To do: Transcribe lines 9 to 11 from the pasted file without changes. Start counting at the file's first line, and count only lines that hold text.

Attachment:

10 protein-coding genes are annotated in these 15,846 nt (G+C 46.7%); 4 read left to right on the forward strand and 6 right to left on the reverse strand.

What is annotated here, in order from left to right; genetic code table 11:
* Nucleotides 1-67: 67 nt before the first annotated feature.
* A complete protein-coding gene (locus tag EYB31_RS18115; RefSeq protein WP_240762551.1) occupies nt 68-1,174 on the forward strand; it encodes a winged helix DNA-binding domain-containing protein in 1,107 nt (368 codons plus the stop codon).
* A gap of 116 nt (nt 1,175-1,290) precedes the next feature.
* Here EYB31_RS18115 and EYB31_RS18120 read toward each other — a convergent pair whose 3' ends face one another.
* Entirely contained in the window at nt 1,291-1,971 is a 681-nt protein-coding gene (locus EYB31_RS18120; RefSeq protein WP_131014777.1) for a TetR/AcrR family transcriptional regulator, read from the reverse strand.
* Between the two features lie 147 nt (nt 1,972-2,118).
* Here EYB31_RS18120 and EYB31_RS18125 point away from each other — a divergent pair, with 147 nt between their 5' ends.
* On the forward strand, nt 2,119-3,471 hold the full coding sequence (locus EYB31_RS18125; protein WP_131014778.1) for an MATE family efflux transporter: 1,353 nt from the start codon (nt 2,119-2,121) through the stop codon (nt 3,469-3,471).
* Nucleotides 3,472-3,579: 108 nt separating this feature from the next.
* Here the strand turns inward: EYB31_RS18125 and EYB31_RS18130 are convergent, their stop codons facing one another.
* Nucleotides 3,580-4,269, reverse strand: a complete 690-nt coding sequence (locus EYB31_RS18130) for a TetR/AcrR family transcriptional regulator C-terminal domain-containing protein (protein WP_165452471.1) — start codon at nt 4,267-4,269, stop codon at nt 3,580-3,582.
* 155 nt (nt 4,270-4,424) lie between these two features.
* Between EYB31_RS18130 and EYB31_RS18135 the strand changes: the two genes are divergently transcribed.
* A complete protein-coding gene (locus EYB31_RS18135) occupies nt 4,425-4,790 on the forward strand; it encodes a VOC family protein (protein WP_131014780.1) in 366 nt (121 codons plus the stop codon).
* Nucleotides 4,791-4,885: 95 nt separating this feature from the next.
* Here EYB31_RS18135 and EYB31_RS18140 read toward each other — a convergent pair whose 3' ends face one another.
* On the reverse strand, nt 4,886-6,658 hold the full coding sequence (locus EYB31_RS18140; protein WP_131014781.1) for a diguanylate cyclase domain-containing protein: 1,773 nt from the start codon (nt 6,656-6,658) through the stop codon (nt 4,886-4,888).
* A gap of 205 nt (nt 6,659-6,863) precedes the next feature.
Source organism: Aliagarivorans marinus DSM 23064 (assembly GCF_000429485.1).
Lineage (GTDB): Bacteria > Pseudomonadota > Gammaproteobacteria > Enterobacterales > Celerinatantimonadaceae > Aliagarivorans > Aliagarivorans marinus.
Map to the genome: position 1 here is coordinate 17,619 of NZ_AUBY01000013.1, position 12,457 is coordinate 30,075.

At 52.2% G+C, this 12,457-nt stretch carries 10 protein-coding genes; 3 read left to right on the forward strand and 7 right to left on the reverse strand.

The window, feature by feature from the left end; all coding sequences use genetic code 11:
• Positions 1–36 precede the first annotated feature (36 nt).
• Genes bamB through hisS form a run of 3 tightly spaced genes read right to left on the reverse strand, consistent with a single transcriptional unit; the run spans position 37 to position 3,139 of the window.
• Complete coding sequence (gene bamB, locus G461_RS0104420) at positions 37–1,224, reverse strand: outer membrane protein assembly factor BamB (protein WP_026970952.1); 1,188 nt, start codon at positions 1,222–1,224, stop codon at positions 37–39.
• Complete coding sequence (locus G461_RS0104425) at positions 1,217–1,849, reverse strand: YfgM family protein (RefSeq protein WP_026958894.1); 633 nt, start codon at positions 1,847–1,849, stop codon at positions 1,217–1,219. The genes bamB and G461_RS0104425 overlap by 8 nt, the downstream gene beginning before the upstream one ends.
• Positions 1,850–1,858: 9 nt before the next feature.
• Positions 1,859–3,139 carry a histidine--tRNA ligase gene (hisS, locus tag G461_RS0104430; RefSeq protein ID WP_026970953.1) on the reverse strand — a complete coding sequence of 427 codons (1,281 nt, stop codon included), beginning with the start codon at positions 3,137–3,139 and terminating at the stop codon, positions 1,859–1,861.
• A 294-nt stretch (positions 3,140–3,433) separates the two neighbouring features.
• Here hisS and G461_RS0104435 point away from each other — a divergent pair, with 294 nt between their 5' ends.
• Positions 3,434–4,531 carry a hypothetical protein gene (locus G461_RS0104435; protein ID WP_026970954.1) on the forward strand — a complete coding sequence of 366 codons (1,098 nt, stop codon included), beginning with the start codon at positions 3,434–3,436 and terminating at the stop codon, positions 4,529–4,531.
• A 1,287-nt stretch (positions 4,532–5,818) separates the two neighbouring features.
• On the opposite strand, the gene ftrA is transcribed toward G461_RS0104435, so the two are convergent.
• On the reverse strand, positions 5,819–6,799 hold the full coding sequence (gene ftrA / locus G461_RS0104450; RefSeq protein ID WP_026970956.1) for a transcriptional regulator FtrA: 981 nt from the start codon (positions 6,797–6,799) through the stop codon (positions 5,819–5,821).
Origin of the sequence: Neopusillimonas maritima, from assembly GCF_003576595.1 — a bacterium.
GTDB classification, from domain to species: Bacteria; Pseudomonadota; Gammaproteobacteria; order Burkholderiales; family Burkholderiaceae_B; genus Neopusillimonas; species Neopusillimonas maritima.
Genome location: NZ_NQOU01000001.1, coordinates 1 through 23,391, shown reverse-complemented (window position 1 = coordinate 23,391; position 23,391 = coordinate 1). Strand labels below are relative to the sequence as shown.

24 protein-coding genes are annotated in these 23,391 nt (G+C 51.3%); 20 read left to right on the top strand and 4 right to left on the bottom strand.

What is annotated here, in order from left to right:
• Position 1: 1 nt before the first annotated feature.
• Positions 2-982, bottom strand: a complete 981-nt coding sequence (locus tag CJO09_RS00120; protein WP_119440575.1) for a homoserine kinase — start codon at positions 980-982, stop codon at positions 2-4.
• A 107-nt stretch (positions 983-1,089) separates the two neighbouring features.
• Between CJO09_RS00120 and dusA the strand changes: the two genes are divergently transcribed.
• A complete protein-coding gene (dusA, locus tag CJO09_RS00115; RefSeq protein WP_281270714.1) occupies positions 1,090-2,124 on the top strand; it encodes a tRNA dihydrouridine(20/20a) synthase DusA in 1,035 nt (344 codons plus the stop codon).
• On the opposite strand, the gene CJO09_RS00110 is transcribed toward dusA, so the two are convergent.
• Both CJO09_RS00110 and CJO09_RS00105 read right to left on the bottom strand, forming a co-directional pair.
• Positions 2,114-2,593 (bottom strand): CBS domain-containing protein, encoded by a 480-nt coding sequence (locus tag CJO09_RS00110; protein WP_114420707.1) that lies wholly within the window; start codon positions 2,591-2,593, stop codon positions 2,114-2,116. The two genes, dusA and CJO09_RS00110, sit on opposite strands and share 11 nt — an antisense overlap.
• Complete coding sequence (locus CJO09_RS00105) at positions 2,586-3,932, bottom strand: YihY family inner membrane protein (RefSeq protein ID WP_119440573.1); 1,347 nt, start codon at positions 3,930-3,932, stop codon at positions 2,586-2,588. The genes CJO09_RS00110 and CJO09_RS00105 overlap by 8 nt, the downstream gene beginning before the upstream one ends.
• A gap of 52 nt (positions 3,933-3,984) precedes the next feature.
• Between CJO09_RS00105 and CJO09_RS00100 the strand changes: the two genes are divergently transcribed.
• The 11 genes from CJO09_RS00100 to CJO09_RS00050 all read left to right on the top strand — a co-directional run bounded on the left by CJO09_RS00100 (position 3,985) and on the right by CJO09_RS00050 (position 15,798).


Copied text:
* Here EYB31_RS18120 and EYB31_RS18125 point away from each other — a divergent pair, with 147 nt between their 5' ends.
* On the forward strand, nt 2,119-3,471 hold the full coding sequence (locus EYB31_RS18125; protein WP_131014778.1) for an MATE family efflux transporter: 1,353 nt from the start codon (nt 2,119-2,121) through the stop codon (nt 3,469-3,471).
* Nucleotides 3,472-3,579: 108 nt separating this feature from the next.